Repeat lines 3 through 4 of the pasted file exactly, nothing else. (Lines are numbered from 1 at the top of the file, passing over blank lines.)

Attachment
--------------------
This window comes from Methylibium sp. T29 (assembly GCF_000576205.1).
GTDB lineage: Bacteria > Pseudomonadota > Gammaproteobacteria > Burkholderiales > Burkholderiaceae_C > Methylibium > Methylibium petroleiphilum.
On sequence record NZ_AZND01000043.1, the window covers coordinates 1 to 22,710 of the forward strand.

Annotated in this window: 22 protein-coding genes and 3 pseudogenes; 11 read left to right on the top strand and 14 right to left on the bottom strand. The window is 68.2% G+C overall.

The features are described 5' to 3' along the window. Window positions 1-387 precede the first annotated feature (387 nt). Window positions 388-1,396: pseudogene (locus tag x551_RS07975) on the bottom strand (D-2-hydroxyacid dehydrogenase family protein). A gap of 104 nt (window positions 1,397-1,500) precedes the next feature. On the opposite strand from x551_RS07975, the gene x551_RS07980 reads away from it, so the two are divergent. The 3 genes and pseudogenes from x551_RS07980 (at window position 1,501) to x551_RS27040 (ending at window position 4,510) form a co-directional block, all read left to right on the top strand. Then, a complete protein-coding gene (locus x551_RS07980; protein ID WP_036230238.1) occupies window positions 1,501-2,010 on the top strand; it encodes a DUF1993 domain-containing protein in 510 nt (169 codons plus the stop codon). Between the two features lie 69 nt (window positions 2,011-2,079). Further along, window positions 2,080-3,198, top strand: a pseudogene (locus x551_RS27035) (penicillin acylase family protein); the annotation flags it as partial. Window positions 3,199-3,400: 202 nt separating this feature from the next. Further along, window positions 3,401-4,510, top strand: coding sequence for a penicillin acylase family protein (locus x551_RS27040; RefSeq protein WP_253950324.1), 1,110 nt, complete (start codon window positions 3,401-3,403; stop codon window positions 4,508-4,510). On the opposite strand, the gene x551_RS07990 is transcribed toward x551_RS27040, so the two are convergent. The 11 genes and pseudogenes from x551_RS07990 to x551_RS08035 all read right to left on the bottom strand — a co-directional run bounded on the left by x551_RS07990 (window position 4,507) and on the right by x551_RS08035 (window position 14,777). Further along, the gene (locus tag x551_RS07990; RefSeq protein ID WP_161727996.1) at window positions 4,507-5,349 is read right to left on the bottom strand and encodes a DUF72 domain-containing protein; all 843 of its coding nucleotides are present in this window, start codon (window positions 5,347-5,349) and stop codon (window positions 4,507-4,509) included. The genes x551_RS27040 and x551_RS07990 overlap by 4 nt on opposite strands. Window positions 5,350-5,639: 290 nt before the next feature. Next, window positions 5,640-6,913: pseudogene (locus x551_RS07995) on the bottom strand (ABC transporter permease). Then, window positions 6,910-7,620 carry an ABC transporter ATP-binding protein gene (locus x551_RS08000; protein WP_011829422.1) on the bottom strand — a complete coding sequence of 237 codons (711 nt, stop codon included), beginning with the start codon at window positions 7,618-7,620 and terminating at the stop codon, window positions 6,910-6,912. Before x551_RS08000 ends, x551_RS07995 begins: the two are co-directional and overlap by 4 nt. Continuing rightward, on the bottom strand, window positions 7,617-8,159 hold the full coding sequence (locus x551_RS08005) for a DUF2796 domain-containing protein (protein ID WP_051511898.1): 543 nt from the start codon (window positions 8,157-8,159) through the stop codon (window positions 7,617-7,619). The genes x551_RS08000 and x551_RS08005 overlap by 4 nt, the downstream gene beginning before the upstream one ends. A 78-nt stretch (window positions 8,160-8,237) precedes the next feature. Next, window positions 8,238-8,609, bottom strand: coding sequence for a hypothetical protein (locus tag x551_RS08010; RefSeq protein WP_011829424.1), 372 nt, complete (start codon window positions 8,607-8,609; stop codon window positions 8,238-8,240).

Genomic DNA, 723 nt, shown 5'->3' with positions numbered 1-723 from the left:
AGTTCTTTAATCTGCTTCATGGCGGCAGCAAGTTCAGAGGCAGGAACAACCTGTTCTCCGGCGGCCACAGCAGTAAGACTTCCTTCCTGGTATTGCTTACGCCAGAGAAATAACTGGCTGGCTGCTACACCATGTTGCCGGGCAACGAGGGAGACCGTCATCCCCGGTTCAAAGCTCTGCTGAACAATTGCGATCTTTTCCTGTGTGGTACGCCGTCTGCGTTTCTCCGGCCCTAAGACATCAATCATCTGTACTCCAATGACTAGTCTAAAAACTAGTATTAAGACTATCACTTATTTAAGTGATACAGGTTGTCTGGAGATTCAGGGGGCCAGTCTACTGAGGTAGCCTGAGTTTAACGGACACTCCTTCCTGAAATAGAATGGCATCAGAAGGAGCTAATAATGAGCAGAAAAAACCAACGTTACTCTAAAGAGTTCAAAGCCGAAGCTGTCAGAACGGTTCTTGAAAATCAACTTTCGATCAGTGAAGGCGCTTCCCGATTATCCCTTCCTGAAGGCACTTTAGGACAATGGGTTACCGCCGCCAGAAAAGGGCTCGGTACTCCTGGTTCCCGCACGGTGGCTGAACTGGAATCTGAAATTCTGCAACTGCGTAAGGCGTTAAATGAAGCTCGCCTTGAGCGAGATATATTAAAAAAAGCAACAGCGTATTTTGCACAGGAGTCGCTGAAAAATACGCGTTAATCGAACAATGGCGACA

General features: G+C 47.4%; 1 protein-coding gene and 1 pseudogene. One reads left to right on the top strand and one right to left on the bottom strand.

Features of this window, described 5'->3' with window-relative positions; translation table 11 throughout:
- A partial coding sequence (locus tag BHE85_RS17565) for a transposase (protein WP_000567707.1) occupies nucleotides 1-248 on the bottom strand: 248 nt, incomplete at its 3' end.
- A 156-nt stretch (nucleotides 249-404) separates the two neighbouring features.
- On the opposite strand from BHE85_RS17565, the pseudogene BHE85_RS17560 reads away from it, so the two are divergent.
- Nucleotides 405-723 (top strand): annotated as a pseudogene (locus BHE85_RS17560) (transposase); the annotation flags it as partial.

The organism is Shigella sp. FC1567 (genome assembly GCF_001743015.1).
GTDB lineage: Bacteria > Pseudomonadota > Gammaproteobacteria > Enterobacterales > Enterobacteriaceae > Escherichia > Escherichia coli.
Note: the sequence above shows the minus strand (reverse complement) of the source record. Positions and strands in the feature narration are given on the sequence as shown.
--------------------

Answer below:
On sequence record NZ_AZND01000043.1, the window covers coordinates 1 to 22,710 of the forward strand.

Annotated in this window: 22 protein-coding genes and 3 pseudogenes; 11 read left to right on the top strand and 14 right to left on the bottom strand. The window is 68.2% G+C overall.